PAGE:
China's New Year box office hits record $901 mil. in one week
China's movie box office generated a record $901 million (5.72 billion yuan) in ticket sales during the weeklong Lunar New Year holiday, also known as Spring Festival.
The staggering total represented growth of 67 percent over the same period last year, according to the country's media regulator, the State Administration of Press, Publication, Radio, Film and Television of China.
The huge holiday returns suggest that China's theatrical film market has rebounded from the slump in growth of the past two years, which had been a cause of consternation at movie studios both in Beijing and Southern California (Chinese ticket sales grew just 3.7 percent in 2016 and 15 percent last year, down from an average of at least 35 percent over the preceding five years).
Half a dozen major new releases opened simultaneously last Friday, as the Year of the Dog was officially getting underway. This year's surprise winner was Wanda Film's Detective Chinatown 2, a slapstick action mystery set in New York City. Directed by Chen Sicheng, the film had earned $299 million as of Wednesday (its sixth day of release), slightly more than Edko's early favorite Monster Hunt 2, which totaled $268.8 million.
To help put those numbers in context: Marvel's Black Panther earned $277.5 million over its first six days, which is the fourth-biggest six-day total ever in North America—and the Ryan Coogler box-office phenom faced vastly less direct competition than its Chinese counterparts.
Directed by former DreamWorks Animation veteran Raman Hui, Monster Hunt 2 came out of the gate with a strong lead last Friday, earning $85 million over DC2's $53.4 million on day one. But less favorable word of mouth has dragged on Hui's fantasy sequel, and its holiday total may slip to third place by the end of the upcoming weekend.
The surprise mid-week shake-up repeats the comeback staged by Jackie Chan's Kung Fu Yoga ($254 million) during Chinese New Year in 2017, when the Hong Kong icon's latest comedy came from behind to ultimately top Tsui Hark's early winner Journey to the West: Conquering the Demons ($215 million).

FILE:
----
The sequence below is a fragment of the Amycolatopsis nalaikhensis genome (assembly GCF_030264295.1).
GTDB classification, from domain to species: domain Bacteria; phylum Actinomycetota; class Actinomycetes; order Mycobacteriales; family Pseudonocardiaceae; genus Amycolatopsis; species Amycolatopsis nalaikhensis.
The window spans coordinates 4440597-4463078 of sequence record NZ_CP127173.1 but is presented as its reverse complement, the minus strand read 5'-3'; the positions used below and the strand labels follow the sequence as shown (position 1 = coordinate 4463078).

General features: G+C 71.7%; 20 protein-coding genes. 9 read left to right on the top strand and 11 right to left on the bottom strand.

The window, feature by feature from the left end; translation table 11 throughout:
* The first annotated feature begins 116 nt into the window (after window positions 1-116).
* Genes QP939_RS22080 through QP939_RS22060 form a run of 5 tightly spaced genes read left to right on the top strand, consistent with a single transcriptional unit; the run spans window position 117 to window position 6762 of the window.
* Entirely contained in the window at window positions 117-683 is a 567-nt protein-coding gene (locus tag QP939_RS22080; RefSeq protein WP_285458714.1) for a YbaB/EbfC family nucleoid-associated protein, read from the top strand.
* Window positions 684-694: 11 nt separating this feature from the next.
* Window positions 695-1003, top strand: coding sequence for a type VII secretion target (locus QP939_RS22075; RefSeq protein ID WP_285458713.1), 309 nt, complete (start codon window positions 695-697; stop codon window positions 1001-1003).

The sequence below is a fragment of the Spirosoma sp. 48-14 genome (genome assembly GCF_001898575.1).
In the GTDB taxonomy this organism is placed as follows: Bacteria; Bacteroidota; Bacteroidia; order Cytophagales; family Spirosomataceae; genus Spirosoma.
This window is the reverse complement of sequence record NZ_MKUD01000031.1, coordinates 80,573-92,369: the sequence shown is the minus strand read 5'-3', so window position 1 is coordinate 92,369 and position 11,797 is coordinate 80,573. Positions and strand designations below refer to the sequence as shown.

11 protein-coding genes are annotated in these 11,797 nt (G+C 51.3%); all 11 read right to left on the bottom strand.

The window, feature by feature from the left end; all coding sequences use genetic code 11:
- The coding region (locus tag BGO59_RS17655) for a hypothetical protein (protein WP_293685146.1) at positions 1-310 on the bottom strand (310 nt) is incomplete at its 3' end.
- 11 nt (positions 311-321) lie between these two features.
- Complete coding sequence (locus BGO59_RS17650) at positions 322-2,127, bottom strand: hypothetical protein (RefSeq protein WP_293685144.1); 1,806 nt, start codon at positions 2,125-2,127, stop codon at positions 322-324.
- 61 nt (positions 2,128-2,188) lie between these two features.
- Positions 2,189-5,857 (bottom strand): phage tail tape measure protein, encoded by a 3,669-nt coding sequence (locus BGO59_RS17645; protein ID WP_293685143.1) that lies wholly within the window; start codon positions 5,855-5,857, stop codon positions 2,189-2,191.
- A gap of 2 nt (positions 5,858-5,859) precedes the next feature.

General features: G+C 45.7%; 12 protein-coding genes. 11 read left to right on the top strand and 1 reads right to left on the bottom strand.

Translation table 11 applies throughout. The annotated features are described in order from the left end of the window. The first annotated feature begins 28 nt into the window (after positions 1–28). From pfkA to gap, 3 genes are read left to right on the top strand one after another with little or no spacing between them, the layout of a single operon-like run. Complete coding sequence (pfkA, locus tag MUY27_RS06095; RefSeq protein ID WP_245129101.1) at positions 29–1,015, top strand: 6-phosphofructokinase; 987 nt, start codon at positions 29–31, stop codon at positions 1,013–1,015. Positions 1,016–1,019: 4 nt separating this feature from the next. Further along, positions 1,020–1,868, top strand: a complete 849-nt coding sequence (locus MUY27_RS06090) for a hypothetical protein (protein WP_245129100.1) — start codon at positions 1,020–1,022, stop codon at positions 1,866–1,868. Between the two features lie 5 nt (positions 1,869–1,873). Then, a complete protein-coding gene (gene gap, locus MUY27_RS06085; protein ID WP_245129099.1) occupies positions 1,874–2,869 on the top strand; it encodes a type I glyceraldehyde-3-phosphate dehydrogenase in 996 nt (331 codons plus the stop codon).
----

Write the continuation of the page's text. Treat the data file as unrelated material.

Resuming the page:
Although such volatility might strike some overseas observers as a sign that the Chinese market is still at an early stage of development, it's worth noting that the North America box office has no comparable one-week release window that's so enormously valuable that the U.S. studios would risk opening their strongest tentpoles directly head-to-head. Jumanji may have opened just five days after Star Wars: The Last Jedi during the U.S. Christmas corridor, staging a surprise win on New Year's Day—but just try to guess what might have happened if The Last Jedi, Jumanji, Wonder Woman, Jurassic World 2 and Coco had all opened on the exact same day.
Currently in third place in the Chinese charts but climbing fast is Bona Film Group's big military action movie Operation Red Sea, directed by Dante Lam. As of Wednesday, it had earned $188 million, but its daily totals have begun to overtake the frontrunner sequels—and its happening so quickly that some analysts are now predicting that Operation Red Sea might ultimately total more.
The military flick trades on the same sort of effulgent patriotism as 2017's mega-blockbuster Wolf Warrior 2; it's loosely based on the Chinese military's real-life evacuation of hundreds of Chinese citizens from a sea port during Yemen's 2015 civil war.
The Monkey King 3: Kingdom of Women, the latest adaptation of the beloved Chinese literary classic Journey to the West, landed in fourth place for the week, bringing in a total of $96.8 million.
Children's animation Boonie Bears 5: The Big Shrink, meanwhile, has pulled in a healthy $65 million despite its positioning in the shadow of the four much bigger movies. The sixth and final Chinese New Year release was comedian Guo Degang's directorial debut The Faces of My Gene, a time-travel comedy that earned a comparatively slight $14 million over the holiday week.
China's Spring Festival officially stretched from Feb. 15 to Feb. 21 this year, but many local businesses remain closed through Friday (Feb. 23), meaning more strong box-office returns are yet to come.
Hollywood, of course, was again intentionally left out of the holiday bonanza. Beijing regulators generally refuse to schedule imported movies during the country's most lucrative release windows. U.S. trade officials, with the urging of the MPA, have been pressuring China for years to give up such tactics, along with other mechanisms of market manipulation—thus far, to no avail.—The Hollywood Reporter